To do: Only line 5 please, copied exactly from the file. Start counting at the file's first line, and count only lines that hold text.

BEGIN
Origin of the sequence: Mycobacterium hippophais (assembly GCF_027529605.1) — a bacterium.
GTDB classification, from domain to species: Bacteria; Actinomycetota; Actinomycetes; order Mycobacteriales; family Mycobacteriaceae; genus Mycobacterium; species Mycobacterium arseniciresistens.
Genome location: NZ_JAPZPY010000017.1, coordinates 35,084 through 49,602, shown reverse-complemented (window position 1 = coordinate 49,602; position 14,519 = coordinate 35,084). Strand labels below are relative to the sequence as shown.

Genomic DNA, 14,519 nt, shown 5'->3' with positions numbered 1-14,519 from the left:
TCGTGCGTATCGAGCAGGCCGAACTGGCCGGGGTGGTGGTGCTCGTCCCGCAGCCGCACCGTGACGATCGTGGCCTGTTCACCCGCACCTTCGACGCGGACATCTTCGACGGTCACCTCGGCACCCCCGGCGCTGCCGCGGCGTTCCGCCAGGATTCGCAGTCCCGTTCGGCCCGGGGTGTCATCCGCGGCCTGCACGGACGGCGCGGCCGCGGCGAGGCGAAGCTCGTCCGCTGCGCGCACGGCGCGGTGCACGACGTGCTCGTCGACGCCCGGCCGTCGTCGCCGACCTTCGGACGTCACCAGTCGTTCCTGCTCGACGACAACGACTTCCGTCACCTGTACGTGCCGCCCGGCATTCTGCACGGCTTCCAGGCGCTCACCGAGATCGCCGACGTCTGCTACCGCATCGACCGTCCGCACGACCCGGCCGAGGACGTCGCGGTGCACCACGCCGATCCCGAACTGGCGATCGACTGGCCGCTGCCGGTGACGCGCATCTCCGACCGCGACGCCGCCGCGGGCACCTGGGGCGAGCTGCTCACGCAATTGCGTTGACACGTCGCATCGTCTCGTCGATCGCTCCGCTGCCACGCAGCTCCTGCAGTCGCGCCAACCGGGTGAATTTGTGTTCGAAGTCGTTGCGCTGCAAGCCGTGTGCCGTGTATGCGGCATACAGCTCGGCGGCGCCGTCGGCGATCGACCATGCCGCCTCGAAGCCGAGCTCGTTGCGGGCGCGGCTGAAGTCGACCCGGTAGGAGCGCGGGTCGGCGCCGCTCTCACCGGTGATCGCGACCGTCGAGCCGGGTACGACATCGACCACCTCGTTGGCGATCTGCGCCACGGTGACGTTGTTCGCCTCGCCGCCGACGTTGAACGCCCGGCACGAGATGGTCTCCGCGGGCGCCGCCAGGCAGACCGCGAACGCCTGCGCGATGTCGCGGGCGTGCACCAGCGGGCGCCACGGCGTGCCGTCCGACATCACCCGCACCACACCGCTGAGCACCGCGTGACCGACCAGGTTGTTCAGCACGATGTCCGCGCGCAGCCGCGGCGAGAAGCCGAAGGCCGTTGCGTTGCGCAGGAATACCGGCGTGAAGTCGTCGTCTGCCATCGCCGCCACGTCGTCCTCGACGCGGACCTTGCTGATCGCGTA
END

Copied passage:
TCGTGCGTATCGAGCAGGCCGAACTGGCCGGGGTGGTGGTGCTCGTCCCGCAGCCGCACCGTGACGATCGTGGCCTGTTCACCCGCACCTTCGACGCGGACATCTTCGACGGTCACCTCGGCACCCCCGGCGCTGCCGCGGCGTTCCGCCAGGATTCGCAGTCCCGTTCGGCCCGGGGTGTCATCCGCGGCCTGCACGGACGGCGCGGCCGCGGCGAGGCGAAGCTCGTCCGCTGCGCGCACGGCGCGGTGCACGACGTGCTCGTCGACGCCCGGCCGTCGTCGCCGACCTTCGGACGTCACCAGTCGTTCCTGCTCGACGACAACGACTTCCGTCACCTGTACGTGCCGCCCGGCATTCTGCACGGCTTCCAGGCGCTCACCGAGATCGCCGACGTCTGCTACCGCATCGACCGTCCGCACGACCCGGCCGAGGACGTCGCGGTGCACCACGCCGATCCCGAACTGGCGATCGACTGGCCGCTGCCGGTGACGCGCATCTCCGACCGCGACGCCGCCGCGGGCACCTGGGGCGAGCTGCTCACGCAATTGCGTTGACACGTCGCATCGTCTCGTCGATCGCTCCGCTGCCACGCAGCTCCTGCAGTCGCGCCAACCGGGTGAATTTGTGTTCGAAGTCGTTGCGCTGCAAGCCGTGTGCCGTGTATGCGGCATACAGCTCGGCGGCGCCGTCGGCGATCGACCATGCCGCCTCGAAGCCGAGCTCGTTGCGGGCGCGGCTGAAGTCGACCCGGTAGGAGCGCGGGTCGGCGCCGCTCTCACCGGTGATCGCGACCGTCGAGCCGGGTACGACATCGACCACCTCGTTGGCGATCTGCGCCACGGTGACGTTGTTCGCCTCGCCGCCGACGTTGAACGCCCGGCACGAGATGGTCTCCGCGGGCGCCGCCAGGCAGACCGCGAACGCCTGCGCGATGTCGCGGGCGTGCACCAGCGGGCGCCACGGCGTGCCGTCCGACATCACCCGCACCACACCGCTGAGCACCGCGTGACCGACCAGGTTGTTCAGCACGATGTCCGCGCGCAGCCGCGGCGAGAAGCCGAAGGCCGTTGCGTTGCGCAGGAATACCGGCGTGAAGTCGTCGTCTGCCATCGCCGCCACGTCGTCCTCGACGCGGACCTTGCTGATCGCGTA